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Isaac Babel’s Tales of a Jewish Cossack, in a New Translation

Dec. 30 2015

First published in 1932, Isaac Babel’s Red Cavalry is a series of vignettes told from the point of view of Lyutov, a Jewish political officer embedded in a Cossack regiment of the Red Army during the Polish-Soviet War (1919-1921). The book, based on the author’s own experiences, was the major work of his short career. Reviewing a new translation by Boris Dralyuk, Nirmal Dass writes:

Red Cavalry . . . depicts a struggle between the old, humanist culture and the new Communist regime. The former is the result of slow, organic growth; the latter a violent imposition of hurried social change. The old culture is embodied in religion, especially by the Jews whom Lyutov finds strange and even abhorrent (perhaps as a would-be Cossack and certainly as a Communist): “Jews in torn frock-coats were quarrelling in the square, dragging each other about in incomprehensible blindness.” And yet he too is a Jew—he too possesses a deep affinity for the old humanist ideals of laboring in the world of ideas, of contributing to learning and studying tradition.

The new Russia that he is fighting to build is, ultimately, an alien beast: “And monstrous Russia, as improbable as a flock of clothing lice, went stamping in bast shoes along both sides of the carriages.” He knows that the Revolution must destroy this old culture, and he is a willing helpmate in its destruction, yet this knowledge devastates him: “They fell upon me in a scarce, sorrowful rain—a page from the Song of Songs and the cartridges from a revolver.”

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More about: Arts & Culture, Communism, Isaac Babel, Jewish literature, Literature, Soviet Jewry

Germany’s Bid to Keep Israel off the UN Security Council

March 21 2018

The Jewish state has never held a temporary seat on the United Nations Security Council. For the first 50 years of its existence, it was denied membership in any of the UN’s regional groups, which control candidacies for these rotating seats. Then it was finally admitted to the Western European and Others Group, which promptly agreed to wait another twenty years before approving Jerusalem for a Security Council candidacy. Now, Benny Avni notes, Germany is poised to block action:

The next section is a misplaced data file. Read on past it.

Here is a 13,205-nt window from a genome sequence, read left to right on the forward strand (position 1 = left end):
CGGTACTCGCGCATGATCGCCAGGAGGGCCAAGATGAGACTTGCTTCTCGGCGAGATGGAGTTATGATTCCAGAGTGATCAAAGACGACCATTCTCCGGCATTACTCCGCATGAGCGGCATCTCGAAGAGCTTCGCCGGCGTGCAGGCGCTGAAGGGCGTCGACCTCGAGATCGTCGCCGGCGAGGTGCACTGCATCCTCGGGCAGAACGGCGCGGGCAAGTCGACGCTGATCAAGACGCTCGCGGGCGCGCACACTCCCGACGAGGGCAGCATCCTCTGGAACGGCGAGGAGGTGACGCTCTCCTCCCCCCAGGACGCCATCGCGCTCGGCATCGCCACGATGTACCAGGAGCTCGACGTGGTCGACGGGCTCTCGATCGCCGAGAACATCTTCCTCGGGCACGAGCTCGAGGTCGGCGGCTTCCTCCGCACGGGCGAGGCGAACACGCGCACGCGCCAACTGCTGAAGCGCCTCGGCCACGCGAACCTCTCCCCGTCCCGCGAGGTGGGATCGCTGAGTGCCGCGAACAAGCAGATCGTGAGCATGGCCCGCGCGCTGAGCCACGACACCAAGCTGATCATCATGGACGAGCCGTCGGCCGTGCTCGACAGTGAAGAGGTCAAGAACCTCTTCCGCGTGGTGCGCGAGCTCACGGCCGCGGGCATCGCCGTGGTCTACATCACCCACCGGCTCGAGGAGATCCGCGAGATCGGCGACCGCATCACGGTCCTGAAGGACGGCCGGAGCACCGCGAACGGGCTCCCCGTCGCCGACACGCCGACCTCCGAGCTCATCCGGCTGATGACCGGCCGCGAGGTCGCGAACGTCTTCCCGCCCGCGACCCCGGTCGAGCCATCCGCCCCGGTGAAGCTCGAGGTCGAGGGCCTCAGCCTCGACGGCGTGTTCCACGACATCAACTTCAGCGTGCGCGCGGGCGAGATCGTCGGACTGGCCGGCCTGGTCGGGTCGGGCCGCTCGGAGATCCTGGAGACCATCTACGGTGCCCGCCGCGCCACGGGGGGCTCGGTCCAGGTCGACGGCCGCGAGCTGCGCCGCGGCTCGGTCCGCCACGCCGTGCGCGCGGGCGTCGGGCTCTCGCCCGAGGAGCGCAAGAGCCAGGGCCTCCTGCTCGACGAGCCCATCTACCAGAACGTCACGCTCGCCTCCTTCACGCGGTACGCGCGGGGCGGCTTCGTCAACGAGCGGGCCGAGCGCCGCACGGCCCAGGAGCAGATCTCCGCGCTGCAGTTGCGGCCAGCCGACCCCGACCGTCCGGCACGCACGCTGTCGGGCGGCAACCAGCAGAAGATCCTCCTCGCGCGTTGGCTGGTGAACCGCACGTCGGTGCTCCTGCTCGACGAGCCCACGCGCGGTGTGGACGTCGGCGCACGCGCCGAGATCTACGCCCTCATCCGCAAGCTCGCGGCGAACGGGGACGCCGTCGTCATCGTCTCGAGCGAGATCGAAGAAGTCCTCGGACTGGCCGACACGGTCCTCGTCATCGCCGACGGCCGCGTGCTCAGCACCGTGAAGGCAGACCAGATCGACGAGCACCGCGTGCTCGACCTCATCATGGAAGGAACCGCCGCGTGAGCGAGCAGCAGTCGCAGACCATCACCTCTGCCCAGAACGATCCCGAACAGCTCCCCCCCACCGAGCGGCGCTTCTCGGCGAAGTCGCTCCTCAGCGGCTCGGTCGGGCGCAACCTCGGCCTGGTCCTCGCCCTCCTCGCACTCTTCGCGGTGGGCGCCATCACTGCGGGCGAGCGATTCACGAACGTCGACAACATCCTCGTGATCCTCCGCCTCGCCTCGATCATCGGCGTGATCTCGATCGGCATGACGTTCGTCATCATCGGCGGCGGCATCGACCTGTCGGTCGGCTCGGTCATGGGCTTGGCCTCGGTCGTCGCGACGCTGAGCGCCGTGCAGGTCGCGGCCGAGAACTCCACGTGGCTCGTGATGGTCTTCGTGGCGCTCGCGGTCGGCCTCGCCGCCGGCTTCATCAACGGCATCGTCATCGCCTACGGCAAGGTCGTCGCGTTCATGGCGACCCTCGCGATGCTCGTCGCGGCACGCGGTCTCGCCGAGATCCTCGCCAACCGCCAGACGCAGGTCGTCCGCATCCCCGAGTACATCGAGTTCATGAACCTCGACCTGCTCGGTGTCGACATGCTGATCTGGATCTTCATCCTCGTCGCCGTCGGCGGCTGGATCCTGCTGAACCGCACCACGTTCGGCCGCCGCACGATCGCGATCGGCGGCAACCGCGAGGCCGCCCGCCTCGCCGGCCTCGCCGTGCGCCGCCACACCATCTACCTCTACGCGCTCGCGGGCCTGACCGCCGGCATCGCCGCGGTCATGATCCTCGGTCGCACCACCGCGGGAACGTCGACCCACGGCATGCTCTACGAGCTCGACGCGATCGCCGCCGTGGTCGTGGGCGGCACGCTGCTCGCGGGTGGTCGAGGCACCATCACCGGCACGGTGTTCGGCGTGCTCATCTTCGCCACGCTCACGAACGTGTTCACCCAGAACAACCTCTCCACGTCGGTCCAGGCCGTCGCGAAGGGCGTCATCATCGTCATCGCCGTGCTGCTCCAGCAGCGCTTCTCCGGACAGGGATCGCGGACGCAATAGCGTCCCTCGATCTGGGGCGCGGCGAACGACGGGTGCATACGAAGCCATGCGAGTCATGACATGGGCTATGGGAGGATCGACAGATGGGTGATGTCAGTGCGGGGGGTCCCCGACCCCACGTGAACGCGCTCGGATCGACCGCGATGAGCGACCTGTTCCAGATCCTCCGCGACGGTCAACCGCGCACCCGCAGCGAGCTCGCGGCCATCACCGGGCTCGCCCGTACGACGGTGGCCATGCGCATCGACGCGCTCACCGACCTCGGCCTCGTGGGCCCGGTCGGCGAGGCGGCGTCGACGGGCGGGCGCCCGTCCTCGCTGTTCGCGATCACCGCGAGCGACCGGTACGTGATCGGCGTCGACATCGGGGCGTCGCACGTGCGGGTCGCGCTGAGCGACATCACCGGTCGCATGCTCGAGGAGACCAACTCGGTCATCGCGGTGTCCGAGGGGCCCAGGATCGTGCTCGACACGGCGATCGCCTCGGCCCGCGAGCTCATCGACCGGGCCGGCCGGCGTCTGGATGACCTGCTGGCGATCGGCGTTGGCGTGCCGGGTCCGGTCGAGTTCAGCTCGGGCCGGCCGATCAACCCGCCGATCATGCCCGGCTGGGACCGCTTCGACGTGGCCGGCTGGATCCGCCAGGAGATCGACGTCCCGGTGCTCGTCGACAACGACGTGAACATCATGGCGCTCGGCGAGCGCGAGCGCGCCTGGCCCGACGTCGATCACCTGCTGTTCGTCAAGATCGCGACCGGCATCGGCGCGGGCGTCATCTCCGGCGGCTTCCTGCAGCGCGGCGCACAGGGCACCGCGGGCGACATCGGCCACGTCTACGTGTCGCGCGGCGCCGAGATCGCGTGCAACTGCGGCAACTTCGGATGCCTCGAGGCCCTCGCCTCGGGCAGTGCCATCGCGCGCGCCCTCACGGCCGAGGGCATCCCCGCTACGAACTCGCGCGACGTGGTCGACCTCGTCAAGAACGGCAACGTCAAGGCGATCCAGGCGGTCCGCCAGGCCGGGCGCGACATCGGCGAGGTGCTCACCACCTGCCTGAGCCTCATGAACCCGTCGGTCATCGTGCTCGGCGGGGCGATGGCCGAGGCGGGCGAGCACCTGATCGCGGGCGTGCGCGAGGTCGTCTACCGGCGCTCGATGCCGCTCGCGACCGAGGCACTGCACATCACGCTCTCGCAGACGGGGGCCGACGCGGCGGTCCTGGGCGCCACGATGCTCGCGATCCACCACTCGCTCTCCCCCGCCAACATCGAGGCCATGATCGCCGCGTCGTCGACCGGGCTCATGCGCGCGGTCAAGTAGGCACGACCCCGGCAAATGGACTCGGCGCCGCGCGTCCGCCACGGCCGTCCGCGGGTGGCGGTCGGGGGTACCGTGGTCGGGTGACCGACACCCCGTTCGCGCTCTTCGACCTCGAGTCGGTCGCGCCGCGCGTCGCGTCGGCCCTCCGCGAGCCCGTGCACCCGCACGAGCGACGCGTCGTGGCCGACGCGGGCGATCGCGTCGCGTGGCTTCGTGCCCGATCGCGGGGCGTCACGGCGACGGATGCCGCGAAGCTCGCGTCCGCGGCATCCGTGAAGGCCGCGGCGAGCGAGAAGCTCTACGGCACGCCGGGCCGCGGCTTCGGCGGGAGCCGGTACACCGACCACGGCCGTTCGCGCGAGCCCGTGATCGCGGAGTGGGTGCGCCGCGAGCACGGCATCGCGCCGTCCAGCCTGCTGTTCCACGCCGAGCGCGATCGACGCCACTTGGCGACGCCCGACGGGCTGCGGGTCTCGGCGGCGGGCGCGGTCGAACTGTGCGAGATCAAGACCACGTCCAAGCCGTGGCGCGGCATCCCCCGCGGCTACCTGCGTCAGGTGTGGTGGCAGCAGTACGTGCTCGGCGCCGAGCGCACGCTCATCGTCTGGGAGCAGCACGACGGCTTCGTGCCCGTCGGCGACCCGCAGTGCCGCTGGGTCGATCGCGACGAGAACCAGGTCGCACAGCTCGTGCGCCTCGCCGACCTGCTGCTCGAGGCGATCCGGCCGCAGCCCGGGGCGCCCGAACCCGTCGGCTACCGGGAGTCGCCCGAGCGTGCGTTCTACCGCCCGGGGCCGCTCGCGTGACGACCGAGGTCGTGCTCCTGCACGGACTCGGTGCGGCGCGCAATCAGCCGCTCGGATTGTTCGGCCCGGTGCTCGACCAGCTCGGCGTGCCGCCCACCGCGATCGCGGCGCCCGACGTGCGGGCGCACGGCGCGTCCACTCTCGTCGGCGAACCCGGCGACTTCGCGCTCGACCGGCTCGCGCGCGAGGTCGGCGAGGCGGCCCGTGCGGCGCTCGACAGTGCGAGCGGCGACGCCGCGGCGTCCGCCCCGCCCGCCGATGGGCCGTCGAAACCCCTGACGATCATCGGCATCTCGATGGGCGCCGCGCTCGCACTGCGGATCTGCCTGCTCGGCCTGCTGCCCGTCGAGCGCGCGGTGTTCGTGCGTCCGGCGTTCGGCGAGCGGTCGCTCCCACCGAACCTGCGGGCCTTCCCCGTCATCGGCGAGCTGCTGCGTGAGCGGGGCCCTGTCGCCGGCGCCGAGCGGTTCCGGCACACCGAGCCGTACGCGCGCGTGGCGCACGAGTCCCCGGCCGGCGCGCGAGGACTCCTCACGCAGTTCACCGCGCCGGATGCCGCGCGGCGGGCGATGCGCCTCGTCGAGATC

As a good-faith gesture, the Western European and Others Group promised Israel that it and Belgium would run uncontested for the two open 2019-20 [Security Council] seats. Then, in 2016, Germany announced it would also run—even though it already served as a council member [multiple times, including] as recently as 2011-12. . . . [U]nless Belgium yields, Israel’s hopes for UN respect seem doomed for now—and maybe for the foreseeable future.

Why? Diplomats have been telling me Israel violates too many Security Council resolutions to be a member—as in the one passed during the last weeks of Barack Obama’s presidency, which marked Jewish holy sites as occupied Palestinian territory. But is building a porch in [the West Bank town of] Ma’ale Adumim really such a huge threat to world peace?

How about, then, a report released last week by UN experts on the Security Council’s North Korea sanctions? It found Germany violated a council ban on sparkling wines, exporting $151,840 worth of bubbly and other luxury goods to Kim Jong Un’s cronies. Or how about, as the Jerusalem Post’s Benjamin Weinthal reports, German companies exporting to Iran banned materials that were later used in chemical attacks in Syria?

Never mind. Germany (and Belgium) will surely benefit from the UN’s habit of magnifying Israel’s violations beyond all proportion. Thus, Israel’s petition to join the most prestigious UN club will likely be rejected, thanks to a late entry by a shameless [and] cynical German power play against the Jewish state.

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More about: Germany, Israel & Zionism, Israeli-German relations, United Nations